Onshore Wind Generating Stations in England and Wales

Part of Energy Bill [Lords] – in the House of Commons at 7:24 pm on 9th May 2016.

Alert me about debates like this

Photo of Andrea Leadsom Andrea Leadsom The Minister of State, Department of Energy and Climate Change 7:24 pm, 9th May 2016

How does the hon. Gentleman feel about the bill payers and those in fuel poverty? How does he feel about a clear commitment to achieving a certain level of renewables deployment and no further? There must be a balance, and we believe that the right balance has been struck.

The projects that this amendment would allow to access the grace period did not have planning permission as at 18 June last year. Allowing such projects to access the grace period would lead to an increase in deployment, adding more costs to consumer bills. The 18 June 2015 was set out as a clear bright line, and we have continued to maintain the importance of that as a clear cut-off date. Tampering with such an integral part of the early closure policy at such a late stage in the passage of the Bill is simply not on, and it is extremely disappointing that Opposition peers in the other place persist with an approach that will add to consumer bills. Conservative Members are on the side of the consumer. It is our duty as consumer champions to keep costs down, and that is what we will do.

Let us remember that this money comes directly from people’s bills. While Labour Members oppose measures to control costs for families and businesses and to keep bills down, we are clear that we can only expect bill payers to support low-carbon electricity if costs are controlled. If we do not take action and we let subsidies spiral, families and businesses will suffer.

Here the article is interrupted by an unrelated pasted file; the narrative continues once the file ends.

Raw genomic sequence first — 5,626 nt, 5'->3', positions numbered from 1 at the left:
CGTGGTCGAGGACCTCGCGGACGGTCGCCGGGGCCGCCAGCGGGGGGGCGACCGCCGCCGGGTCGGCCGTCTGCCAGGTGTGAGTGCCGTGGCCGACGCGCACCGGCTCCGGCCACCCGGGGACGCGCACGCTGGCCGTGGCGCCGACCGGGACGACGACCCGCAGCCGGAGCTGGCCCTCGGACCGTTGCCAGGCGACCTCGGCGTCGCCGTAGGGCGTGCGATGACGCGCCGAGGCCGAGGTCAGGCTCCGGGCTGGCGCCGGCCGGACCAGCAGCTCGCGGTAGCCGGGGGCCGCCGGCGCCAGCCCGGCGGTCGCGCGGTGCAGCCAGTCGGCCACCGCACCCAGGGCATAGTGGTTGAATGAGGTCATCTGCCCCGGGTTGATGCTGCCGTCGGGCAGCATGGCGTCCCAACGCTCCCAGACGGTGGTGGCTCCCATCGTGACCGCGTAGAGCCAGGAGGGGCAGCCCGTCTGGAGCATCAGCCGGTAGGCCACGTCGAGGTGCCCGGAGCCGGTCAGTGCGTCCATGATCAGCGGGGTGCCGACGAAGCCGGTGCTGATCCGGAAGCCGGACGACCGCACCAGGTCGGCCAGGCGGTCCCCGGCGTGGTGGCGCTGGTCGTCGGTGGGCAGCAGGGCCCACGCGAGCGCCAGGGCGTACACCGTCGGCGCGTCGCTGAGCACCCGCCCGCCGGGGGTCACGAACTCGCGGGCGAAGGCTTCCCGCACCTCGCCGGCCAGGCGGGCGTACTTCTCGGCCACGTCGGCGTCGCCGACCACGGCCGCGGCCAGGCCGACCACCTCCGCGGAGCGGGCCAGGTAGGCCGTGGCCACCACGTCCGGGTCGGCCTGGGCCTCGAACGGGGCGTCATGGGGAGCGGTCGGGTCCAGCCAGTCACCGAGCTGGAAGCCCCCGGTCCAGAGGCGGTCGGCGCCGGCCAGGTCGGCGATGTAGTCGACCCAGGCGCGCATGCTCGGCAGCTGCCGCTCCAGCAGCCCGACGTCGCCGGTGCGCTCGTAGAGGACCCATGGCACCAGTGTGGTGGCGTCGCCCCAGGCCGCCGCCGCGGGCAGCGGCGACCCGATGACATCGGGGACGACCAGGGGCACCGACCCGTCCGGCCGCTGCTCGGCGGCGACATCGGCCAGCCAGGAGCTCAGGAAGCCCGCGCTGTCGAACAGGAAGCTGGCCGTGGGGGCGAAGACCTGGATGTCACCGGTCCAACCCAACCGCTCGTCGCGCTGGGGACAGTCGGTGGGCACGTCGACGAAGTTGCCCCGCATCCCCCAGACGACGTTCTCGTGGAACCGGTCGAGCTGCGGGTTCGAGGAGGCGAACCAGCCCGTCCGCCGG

The Government’s policy takes a balanced approach and we have a proven track record on renewable electricity. Last year for the first time ever, renewable sources provided more power over the year than coal, with nearly one quarter of the UK’s electricity generated by renewables. The Government remain committed to the move towards a low-carbon economy in a way that minimises costs to consumers.

This Bill is a key part of the Government’s commitment to the oil and gas industry on the UK continental shelf. At this very challenging time for the oil and gas sector, it is extremely disappointing that the persistent disagreement from the Lords on an unrelated issue is now risking timely implementation of these powers which enjoy the support of both Houses and which are so crucial to the industry at this difficult time.

Our oil and gas industry supports hundreds of thousands of working people and their families. It is vital that the Oil and Gas Authority gets the functions and duties it needs to maximise the economic recovery of the UK’s remaining oil and gas reserves, while building its capacity and capability to attract investment and jobs, and helping to retain valuable skills in the UK. I received an email just this morning from the head of Oil & Gas UK urging me to ensure the safe passage of the Bill at what is a very challenging time for the industry. The need for an independent, robust and effective regulator for the North sea is greater than ever. We cannot afford the loss of confidence that delaying the establishment of the Oil and Gas Authority would generate among existing operators and the regulatory uncertainty it would generate among investors.

The Government and industry share the same ambitions, even if the actions of Opposition Lords have frustrated the timeliness of the OGA’s implementation. The Government want to protect bill payers and ensure technologies stand on their own two feet, while meeting our renewable energy commitments.